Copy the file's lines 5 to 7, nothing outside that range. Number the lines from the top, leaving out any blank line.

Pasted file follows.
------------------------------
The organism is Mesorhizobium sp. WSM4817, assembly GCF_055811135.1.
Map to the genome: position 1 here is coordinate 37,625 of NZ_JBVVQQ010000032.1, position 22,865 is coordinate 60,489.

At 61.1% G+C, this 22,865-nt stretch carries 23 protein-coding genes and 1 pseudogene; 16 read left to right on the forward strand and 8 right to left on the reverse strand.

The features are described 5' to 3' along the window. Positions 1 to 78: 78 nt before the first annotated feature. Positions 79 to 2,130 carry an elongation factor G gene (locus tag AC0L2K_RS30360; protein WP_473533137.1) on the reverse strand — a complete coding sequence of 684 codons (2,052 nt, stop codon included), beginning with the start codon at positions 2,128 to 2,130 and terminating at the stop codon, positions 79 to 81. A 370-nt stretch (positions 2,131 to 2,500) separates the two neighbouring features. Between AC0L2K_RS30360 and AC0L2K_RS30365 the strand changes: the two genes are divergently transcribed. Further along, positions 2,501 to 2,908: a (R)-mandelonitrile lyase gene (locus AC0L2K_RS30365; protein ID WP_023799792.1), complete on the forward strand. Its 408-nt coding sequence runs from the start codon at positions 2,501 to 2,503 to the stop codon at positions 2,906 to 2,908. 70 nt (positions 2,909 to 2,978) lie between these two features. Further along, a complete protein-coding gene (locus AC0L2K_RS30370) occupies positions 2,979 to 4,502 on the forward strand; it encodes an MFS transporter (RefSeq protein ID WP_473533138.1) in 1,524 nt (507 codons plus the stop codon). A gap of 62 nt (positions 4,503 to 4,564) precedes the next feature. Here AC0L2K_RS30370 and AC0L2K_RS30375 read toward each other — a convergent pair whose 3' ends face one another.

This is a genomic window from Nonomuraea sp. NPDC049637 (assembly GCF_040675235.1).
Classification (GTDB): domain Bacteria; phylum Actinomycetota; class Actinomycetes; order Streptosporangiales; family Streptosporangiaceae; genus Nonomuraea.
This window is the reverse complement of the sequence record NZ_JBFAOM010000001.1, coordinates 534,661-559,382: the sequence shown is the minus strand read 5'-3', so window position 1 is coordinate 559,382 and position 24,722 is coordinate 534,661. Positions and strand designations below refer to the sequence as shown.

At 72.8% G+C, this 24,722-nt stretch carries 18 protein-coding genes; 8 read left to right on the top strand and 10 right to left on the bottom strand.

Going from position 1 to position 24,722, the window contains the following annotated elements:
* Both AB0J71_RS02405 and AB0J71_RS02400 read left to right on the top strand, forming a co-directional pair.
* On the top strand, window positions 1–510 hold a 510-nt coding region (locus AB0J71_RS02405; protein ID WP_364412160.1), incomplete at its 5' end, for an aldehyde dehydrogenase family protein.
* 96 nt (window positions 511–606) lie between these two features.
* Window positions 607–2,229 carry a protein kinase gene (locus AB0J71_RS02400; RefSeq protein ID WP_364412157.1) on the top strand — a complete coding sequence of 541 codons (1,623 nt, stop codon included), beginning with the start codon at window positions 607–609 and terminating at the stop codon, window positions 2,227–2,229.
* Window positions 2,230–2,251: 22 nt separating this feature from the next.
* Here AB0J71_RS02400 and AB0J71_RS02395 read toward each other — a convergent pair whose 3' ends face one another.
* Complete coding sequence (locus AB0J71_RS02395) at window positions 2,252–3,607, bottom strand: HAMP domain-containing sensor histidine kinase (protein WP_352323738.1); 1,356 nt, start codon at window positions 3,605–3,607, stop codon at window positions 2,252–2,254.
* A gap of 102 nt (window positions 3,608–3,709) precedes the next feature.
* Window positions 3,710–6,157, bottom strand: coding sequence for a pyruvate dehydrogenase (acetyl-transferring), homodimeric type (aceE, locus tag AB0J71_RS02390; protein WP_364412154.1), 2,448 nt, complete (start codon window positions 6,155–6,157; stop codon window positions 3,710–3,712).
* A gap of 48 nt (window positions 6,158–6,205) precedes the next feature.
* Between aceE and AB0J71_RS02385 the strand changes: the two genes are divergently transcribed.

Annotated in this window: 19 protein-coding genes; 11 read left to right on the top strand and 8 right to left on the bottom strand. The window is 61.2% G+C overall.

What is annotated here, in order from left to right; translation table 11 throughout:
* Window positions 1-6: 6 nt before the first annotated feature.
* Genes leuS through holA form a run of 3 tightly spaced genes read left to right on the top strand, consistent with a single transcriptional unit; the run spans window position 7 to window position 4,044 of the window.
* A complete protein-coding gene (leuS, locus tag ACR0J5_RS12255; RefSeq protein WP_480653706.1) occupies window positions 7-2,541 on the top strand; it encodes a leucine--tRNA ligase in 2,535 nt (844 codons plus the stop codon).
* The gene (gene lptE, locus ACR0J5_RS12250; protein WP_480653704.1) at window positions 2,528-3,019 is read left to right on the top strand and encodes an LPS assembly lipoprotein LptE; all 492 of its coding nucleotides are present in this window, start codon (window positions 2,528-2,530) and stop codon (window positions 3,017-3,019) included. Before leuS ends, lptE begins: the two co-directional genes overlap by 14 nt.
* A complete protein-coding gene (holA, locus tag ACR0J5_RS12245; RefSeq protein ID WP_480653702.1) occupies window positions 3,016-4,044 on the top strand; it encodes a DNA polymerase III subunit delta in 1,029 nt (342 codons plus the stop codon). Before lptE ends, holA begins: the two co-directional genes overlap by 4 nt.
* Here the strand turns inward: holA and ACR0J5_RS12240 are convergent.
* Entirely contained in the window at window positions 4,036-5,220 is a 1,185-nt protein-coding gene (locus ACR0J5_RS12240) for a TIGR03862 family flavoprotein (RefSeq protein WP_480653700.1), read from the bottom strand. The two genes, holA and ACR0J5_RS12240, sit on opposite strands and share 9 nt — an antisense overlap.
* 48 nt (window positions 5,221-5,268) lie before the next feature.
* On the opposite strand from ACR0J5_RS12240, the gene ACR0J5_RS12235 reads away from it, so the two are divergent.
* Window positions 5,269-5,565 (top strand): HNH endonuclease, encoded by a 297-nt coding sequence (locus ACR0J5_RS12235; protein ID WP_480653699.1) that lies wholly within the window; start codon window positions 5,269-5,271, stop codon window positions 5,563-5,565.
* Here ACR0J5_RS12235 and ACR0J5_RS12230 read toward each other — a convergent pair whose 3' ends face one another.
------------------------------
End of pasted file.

This is a genomic window from Nonomuraea sp. NPDC049637 (assembly GCF_040675235.1).
Classification (GTDB): domain Bacteria; phylum Actinomycetota; class Actinomycetes; order Streptosporangiales; family Streptosporangiaceae; genus Nonomuraea.
This window is the reverse complement of the sequence record NZ_JBFAOM010000001.1, coordinates 534,661-559,382: the sequence shown is the minus strand read 5'-3', so window position 1 is coordinate 559,382 and position 24,722 is coordinate 534,661. Positions and strand designations below refer to the sequence as shown.